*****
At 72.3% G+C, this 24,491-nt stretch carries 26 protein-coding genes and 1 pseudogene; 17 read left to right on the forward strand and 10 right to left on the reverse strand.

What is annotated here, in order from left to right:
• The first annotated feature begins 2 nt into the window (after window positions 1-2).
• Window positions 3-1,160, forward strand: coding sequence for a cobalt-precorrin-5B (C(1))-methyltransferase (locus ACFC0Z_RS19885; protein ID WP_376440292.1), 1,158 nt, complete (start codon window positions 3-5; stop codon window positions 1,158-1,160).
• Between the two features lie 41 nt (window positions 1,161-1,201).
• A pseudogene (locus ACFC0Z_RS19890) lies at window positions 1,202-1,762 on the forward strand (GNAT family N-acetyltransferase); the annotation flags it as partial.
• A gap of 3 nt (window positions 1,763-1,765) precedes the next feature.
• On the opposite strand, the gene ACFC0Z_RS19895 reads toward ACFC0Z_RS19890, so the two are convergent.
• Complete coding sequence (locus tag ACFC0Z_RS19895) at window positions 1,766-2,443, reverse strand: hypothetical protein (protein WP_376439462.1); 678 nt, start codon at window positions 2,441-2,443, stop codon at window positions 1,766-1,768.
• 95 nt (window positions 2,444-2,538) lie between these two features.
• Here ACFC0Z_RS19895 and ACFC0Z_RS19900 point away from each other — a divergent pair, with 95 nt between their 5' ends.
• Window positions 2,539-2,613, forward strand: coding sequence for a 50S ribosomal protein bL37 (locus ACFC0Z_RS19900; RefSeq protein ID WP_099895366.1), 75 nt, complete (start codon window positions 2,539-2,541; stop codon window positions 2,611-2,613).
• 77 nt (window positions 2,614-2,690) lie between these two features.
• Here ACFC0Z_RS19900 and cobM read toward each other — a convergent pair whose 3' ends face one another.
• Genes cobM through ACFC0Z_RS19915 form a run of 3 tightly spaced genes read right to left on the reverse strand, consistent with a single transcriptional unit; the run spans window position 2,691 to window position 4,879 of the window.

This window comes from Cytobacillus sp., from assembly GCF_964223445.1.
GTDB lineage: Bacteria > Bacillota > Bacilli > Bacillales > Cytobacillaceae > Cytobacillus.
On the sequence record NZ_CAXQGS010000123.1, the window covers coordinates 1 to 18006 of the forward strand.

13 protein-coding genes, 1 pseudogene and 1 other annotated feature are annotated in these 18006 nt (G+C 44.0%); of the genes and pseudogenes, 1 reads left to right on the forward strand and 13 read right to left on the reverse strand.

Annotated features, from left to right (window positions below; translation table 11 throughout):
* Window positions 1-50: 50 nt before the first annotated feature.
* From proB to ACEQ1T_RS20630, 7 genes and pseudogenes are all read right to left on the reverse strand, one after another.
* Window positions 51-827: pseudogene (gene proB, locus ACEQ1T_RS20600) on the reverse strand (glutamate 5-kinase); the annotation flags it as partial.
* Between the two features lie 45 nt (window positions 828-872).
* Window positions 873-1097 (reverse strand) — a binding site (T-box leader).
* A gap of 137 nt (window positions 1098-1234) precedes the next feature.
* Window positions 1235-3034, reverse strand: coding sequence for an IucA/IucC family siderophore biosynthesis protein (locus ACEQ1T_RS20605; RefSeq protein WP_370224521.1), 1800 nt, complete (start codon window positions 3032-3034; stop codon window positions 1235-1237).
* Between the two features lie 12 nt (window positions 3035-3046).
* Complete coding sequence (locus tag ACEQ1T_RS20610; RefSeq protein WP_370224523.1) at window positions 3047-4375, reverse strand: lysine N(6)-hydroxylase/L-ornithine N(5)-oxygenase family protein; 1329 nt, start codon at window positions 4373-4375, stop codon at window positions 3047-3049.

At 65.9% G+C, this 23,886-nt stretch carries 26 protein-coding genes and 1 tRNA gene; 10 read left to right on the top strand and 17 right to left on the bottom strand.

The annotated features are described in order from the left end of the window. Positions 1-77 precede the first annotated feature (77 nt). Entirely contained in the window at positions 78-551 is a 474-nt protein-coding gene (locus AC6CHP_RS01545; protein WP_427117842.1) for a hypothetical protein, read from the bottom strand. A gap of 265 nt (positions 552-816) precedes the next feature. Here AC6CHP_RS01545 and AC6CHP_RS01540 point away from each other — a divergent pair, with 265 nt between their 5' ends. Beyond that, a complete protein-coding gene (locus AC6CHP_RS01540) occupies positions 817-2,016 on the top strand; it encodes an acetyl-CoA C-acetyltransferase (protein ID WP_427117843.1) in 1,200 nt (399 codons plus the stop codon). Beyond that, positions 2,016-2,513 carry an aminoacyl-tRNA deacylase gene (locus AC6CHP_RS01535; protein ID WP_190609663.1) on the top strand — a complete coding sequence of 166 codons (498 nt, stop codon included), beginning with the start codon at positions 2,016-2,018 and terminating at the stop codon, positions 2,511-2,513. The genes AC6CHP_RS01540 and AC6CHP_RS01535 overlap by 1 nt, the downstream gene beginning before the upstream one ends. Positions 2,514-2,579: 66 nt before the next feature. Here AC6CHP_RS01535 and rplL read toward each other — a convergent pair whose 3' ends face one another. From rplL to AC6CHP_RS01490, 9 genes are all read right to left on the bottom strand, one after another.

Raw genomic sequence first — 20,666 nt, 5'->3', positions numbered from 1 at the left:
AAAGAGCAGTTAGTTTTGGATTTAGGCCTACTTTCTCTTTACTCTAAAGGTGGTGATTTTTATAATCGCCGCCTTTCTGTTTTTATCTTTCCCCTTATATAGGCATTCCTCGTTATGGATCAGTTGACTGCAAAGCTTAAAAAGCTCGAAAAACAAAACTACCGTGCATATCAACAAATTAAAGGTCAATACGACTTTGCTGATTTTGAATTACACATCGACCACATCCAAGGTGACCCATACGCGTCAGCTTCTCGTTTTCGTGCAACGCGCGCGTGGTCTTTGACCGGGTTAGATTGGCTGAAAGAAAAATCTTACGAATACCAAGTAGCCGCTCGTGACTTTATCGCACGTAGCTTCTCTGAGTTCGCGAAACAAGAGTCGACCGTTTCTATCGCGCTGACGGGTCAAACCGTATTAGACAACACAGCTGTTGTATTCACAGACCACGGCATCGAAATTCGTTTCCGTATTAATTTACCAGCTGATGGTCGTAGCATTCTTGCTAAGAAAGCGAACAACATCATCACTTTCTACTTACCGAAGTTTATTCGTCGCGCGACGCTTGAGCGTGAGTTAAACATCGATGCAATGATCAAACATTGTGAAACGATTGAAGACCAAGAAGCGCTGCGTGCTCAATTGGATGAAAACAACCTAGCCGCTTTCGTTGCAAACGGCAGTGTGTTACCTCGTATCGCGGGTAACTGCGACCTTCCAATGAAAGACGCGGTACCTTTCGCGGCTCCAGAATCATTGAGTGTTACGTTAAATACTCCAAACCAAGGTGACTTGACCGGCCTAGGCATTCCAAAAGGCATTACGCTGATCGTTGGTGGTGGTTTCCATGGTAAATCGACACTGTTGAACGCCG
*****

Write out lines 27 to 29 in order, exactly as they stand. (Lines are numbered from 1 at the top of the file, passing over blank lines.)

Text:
* Window positions 1235-3034, reverse strand: coding sequence for an IucA/IucC family siderophore biosynthesis protein (locus ACEQ1T_RS20605; RefSeq protein WP_370224521.1), 1800 nt, complete (start codon window positions 3032-3034; stop codon window positions 1235-1237).
* Between the two features lie 12 nt (window positions 3035-3046).
* Complete coding sequence (locus tag ACEQ1T_RS20610; RefSeq protein WP_370224523.1) at window positions 3047-4375, reverse strand: lysine N(6)-hydroxylase/L-ornithine N(5)-oxygenase family protein; 1329 nt, start codon at window positions 4373-4375, stop codon at window positions 3047-3049.